Losing a user/staff relationship is not only confined to business websites. Any website can have this problem. The resource website I work at has had this problem. So, the problem has many facets. Take an example that I learned of just today. A relatively short-term member of the IPS website (many members are “relatively” short term compared to me, but I digres). He joined earlier this year, but has been quite active since joining. Today, I learned that he is leaving the IPS website, possibly because of lack of community, literally. He’s been accused of breaking the rules. Whether he actually has done so or not is irrelevant to this discussion. He’s apparently tried to work things out with the staff. However, with the exception of a few, he’s received no help in resolving the problem. That is what made him choose to leave. Something which could probably have been prevented if he’d been responded to. Now, to be fair to IPS, this person could have been impatient and only have waited a few hours for a response. Or it could have been several days. I’m not sure, I honestly cannot tell you. However, this is not the first time I’ve heard of this type of thing. So, it would make sense that its happened as he insinuates.

Websites, all of them, are in a constant struggle to provide content while maintaining the relationships with the memberbase. For businesses, this struggle is even more prevalent. They have a duty to turn a profit, which can lead to strained relations with their customers/users. Now, don’t get me wrong; I’m not saying IPS (or SixApart for that matter) are wrong to look for payment for their work. That’s their right, and I support them. On the other hand, they should not forget those people who made them what they are. When a business (or any website) starts to turn its back on the community in search of money, things start to go downhill. In the end, it can lead to closed doors at the office. That’s what happened to Ikonboard, although it has slowly but surely regained some of its memberbase. The solution to the problem is simple: work on customer/user relations; that all it takes. So long as IPS and SixApart work on improving their connection with the community, I forsee a bright future for them. If the connection continues to pull apart, then well, it’s hard to tell what will happen. All I can say is, good luck with the effort.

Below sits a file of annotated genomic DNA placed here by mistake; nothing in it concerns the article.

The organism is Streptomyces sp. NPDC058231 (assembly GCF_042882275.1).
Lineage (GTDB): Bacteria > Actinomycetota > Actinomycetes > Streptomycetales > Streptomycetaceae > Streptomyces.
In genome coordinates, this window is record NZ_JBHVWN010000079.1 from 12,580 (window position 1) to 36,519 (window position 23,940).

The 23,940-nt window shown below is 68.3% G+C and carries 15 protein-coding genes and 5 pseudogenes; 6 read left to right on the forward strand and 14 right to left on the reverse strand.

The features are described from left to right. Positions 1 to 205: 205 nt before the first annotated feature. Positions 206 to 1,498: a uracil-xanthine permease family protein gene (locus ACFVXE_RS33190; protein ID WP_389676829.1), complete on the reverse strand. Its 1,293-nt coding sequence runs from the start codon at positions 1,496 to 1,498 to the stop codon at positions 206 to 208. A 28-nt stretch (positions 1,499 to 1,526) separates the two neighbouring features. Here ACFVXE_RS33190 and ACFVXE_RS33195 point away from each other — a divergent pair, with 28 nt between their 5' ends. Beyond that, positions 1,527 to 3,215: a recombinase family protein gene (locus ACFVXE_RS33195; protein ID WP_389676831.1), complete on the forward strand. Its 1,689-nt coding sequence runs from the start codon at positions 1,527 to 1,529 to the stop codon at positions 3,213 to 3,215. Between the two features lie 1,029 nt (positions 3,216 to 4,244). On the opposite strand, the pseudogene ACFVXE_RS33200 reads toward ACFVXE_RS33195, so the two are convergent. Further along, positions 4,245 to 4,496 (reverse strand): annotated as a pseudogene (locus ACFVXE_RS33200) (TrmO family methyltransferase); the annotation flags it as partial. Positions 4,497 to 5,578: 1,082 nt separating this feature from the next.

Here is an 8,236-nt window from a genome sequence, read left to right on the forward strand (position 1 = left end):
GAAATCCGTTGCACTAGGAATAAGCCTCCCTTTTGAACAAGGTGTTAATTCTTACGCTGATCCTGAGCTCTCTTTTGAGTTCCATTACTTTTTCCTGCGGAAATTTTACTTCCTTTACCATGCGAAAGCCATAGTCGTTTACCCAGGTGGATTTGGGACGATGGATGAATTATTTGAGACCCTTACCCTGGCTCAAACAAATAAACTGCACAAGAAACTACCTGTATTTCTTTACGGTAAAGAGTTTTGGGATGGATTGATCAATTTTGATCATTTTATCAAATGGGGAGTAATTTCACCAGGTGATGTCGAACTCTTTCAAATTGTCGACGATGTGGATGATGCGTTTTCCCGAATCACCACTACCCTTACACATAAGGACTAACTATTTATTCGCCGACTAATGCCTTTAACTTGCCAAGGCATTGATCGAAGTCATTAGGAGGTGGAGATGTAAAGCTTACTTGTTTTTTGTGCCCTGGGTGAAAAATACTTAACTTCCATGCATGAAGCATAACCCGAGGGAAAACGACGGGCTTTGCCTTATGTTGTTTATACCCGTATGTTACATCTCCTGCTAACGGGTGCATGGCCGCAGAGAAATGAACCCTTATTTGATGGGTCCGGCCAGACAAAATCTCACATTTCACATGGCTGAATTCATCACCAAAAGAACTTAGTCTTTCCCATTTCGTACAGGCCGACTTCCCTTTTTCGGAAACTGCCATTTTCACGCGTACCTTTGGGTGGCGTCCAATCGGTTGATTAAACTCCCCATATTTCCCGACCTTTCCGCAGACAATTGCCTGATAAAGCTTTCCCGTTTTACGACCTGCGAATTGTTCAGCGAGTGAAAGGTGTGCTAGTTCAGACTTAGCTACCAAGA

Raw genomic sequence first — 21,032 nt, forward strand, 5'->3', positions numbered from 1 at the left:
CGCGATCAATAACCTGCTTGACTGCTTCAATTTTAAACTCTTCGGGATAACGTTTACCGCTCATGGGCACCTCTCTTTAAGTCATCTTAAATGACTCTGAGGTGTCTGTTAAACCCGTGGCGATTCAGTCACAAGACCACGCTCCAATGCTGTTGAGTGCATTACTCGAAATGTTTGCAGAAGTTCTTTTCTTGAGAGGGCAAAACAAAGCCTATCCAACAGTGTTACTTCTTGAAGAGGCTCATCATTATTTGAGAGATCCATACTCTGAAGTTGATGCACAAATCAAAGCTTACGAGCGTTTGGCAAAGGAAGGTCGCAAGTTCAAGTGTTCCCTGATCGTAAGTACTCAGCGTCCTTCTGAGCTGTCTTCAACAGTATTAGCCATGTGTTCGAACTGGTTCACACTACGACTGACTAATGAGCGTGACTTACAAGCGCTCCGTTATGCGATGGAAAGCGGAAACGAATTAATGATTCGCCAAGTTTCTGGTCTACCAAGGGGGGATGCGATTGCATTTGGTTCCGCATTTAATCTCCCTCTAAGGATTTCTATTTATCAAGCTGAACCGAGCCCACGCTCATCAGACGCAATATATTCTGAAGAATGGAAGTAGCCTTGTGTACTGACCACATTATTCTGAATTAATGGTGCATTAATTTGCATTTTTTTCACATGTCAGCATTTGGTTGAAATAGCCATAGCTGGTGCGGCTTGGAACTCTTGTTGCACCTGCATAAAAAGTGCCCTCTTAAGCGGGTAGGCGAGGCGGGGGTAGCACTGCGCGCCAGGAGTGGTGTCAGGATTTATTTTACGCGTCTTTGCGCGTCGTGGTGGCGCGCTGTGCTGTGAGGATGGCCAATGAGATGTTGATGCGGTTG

Assuming you’re still with me, I’m sorry for the essay. I never intended my discussion to be this long. If all my real world essays were this fun to write, I’d pop them out in no time. It’s just that, I use IPB, and I use Movable Type (for its easy templates – I’d jump to WordPress in a heartbeat if they used template tags), so I felt compelled to respond. I do think, though, that I’ve quite redeemed myself for not having a good entry for a long time. If I had to define my website’s name, Dymersion, as a noun, this entry would be the example used. So, if you read any part of this, thanks for reading. Feel free to comment with your thoughts! Well, that it’s for me tonight. Time for bed!